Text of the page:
Ekor menstabilkan gerak robot beroda


Mengambil konsep dari se-ekor kadal, team penelitian ini menemukan pengaruh ekor kadal untuk mengatur keseimbangan saat kadal melompat atau memanjat. Dan pengaplikasian dari hasil penelitian ini adalah ekor untuk kendaraan robot beroda.


This agile little robot with a lizard-inspired tail is by far one of the coolest things we saw at last year’s IROS, the IEEE International Conference on Intelligent Robots and Systems. You better believe we wanted to share it with you back then, but the UC Berkeley researchers asked us to stay quiet since they were working on a paper forNature, which is a pretty big deal. The embargo lifted just this second, and we’re finally able to bring you the full story.

Terrestrial robots are getting to be pros at moving rapidly over, up, down, and around all kinds of surfaces, even rough ones full of obstacles. Their weakness, however, is that they generally require surface contact in order to be effective. Introduce an airborne phase (jumping, bouncing, falling, being thrown, etc.) and you get into all kinds of trouble.

Animals generally don’t have issues like these. Take velociraptors, those wickedly agile biped carnivores made famous by the “Jurassic Park” movies: As I’m sure you’ve noticed, when velociraptors jump, they don’t tip over backwards nor do they fall flat on their faces like mobile robots tend to when they get airborne at high speed. You can say the same thing about lizards if you don’t happen to have any velociraptors in your neighborhood. The secret, it turns out, is use of the tail as a mechanism for generating torque to control orientation in all three dimensions, with animals dynamically adjusting the pitch, roll, and yaw of their bodies through tail motion.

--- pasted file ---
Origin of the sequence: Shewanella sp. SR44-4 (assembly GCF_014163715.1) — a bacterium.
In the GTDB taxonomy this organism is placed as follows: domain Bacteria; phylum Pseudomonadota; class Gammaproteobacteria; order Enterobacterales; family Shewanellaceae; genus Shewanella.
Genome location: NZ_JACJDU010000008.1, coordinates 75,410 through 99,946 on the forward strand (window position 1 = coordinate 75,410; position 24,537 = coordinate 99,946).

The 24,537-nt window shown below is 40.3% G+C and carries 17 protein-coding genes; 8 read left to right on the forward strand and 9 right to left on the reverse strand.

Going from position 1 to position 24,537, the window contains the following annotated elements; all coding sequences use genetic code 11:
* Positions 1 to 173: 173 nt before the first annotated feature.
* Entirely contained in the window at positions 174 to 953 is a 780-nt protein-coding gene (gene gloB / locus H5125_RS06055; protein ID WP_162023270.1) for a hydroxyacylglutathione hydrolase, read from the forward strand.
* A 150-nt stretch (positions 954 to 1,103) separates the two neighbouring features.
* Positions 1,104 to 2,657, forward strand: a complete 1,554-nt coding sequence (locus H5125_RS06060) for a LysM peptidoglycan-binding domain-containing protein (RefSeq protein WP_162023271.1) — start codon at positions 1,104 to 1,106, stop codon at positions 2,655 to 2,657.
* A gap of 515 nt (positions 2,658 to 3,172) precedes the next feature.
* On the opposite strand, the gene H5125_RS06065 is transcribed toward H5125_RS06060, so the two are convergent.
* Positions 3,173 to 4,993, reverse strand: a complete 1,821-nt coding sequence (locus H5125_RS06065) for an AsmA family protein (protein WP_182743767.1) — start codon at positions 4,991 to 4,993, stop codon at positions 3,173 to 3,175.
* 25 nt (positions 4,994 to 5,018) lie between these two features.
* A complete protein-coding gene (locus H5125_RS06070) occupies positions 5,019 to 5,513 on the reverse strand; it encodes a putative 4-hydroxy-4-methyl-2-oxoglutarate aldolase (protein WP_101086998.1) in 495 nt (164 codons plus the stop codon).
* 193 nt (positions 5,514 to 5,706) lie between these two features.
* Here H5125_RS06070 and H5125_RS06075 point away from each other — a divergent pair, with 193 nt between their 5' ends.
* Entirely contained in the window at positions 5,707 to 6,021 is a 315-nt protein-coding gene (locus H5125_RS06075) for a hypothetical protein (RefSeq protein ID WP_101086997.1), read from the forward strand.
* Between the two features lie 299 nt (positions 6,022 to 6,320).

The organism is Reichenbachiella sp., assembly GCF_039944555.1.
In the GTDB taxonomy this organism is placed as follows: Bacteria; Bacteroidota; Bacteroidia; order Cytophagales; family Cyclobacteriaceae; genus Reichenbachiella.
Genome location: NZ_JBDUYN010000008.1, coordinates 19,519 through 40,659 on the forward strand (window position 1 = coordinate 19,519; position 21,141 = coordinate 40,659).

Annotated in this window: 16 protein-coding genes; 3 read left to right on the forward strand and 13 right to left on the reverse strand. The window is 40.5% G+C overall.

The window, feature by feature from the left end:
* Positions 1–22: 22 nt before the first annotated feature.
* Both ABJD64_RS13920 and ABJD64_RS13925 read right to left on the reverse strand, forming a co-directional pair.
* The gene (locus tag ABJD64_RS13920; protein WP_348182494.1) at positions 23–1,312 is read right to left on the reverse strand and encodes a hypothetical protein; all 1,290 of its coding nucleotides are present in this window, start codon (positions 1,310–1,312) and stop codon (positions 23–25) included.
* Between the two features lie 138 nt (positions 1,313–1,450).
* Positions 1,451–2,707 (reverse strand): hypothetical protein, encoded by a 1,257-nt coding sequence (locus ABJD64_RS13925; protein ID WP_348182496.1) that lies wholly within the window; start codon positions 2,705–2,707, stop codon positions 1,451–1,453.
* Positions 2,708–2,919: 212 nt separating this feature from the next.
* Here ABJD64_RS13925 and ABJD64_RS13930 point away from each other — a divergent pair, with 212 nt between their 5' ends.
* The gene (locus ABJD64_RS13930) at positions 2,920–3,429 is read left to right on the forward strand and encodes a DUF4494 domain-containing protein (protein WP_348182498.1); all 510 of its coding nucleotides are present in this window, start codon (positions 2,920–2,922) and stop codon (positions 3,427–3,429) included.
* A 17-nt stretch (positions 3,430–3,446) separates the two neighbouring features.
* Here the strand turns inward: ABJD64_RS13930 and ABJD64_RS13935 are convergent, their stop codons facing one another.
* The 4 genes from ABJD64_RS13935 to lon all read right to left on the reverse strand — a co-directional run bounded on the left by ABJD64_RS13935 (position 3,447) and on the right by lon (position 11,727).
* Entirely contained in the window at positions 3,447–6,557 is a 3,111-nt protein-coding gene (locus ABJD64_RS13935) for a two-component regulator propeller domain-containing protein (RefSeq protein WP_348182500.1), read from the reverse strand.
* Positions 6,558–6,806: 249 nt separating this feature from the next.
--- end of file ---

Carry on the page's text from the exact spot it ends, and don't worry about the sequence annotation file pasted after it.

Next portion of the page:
Researchers at UC Berkeley (including Thomas Libby, Talia Y. Moore, Evan Chang-Siu, Deborah Li, Daniel J. Cohen, Ardian Jusufi, and Robert J. Full) thought that this active tail control was a pretty neat and potentially useful trick, so they performed some detailed studies of agama lizards to figure out how they did it. Using a high-speed camera, they tracked the lizards as they were, uh, persuaded to jump from a horizontal surface to a vertical one. By altering the friction of the horizontal surface, the lizards could be made to take off pitching either forwards or backwards, and close attention was paid to what they did with their tails to counteract these pitching motions to allow themselves to land on the vertical surface at the proper orientation:

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